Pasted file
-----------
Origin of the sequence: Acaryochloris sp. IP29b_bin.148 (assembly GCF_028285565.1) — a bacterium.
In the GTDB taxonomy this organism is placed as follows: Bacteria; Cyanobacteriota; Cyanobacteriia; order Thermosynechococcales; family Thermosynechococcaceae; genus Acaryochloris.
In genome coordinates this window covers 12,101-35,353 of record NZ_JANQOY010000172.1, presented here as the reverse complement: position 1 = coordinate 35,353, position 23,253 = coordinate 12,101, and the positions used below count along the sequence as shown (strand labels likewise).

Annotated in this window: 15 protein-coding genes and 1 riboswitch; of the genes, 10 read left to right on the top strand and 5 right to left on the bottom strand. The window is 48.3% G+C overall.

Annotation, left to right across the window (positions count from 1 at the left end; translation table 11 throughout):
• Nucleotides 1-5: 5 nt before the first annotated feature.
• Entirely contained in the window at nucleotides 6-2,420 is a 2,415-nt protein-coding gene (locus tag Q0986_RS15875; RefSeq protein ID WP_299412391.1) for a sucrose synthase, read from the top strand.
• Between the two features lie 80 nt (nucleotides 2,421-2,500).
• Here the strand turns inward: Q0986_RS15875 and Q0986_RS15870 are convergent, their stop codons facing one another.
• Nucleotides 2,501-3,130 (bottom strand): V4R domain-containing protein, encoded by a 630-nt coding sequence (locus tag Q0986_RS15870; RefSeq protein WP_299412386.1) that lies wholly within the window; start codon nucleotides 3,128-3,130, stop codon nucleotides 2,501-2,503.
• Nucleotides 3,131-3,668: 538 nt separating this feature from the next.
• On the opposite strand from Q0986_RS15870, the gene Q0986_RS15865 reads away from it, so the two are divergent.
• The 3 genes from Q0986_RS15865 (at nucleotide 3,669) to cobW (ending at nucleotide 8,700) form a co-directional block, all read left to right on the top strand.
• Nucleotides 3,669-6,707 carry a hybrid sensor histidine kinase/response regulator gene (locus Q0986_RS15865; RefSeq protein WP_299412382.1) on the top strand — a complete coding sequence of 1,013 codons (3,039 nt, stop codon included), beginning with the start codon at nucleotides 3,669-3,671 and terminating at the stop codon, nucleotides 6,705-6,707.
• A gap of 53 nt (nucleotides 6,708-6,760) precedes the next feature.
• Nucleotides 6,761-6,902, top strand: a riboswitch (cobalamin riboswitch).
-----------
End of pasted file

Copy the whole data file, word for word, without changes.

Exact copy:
Origin of the sequence: Acaryochloris sp. IP29b_bin.148 (assembly GCF_028285565.1) — a bacterium.
In the GTDB taxonomy this organism is placed as follows: Bacteria; Cyanobacteriota; Cyanobacteriia; order Thermosynechococcales; family Thermosynechococcaceae; genus Acaryochloris.
In genome coordinates this window covers 12,101-35,353 of record NZ_JANQOY010000172.1, presented here as the reverse complement: position 1 = coordinate 35,353, position 23,253 = coordinate 12,101, and the positions used below count along the sequence as shown (strand labels likewise).

Annotated in this window: 15 protein-coding genes and 1 riboswitch; of the genes, 10 read left to right on the top strand and 5 right to left on the bottom strand. The window is 48.3% G+C overall.

Annotation, left to right across the window (positions count from 1 at the left end; translation table 11 throughout):
• Nucleotides 1-5: 5 nt before the first annotated feature.
• Entirely contained in the window at nucleotides 6-2,420 is a 2,415-nt protein-coding gene (locus tag Q0986_RS15875; RefSeq protein ID WP_299412391.1) for a sucrose synthase, read from the top strand.
• Between the two features lie 80 nt (nucleotides 2,421-2,500).
• Here the strand turns inward: Q0986_RS15875 and Q0986_RS15870 are convergent, their stop codons facing one another.
• Nucleotides 2,501-3,130 (bottom strand): V4R domain-containing protein, encoded by a 630-nt coding sequence (locus tag Q0986_RS15870; RefSeq protein WP_299412386.1) that lies wholly within the window; start codon nucleotides 3,128-3,130, stop codon nucleotides 2,501-2,503.
• Nucleotides 3,131-3,668: 538 nt separating this feature from the next.
• On the opposite strand from Q0986_RS15870, the gene Q0986_RS15865 reads away from it, so the two are divergent.
• The 3 genes from Q0986_RS15865 (at nucleotide 3,669) to cobW (ending at nucleotide 8,700) form a co-directional block, all read left to right on the top strand.
• Nucleotides 3,669-6,707 carry a hybrid sensor histidine kinase/response regulator gene (locus Q0986_RS15865; RefSeq protein WP_299412382.1) on the top strand — a complete coding sequence of 1,013 codons (3,039 nt, stop codon included), beginning with the start codon at nucleotides 3,669-3,671 and terminating at the stop codon, nucleotides 6,705-6,707.
• A gap of 53 nt (nucleotides 6,708-6,760) precedes the next feature.
• Nucleotides 6,761-6,902, top strand: a riboswitch (cobalamin riboswitch).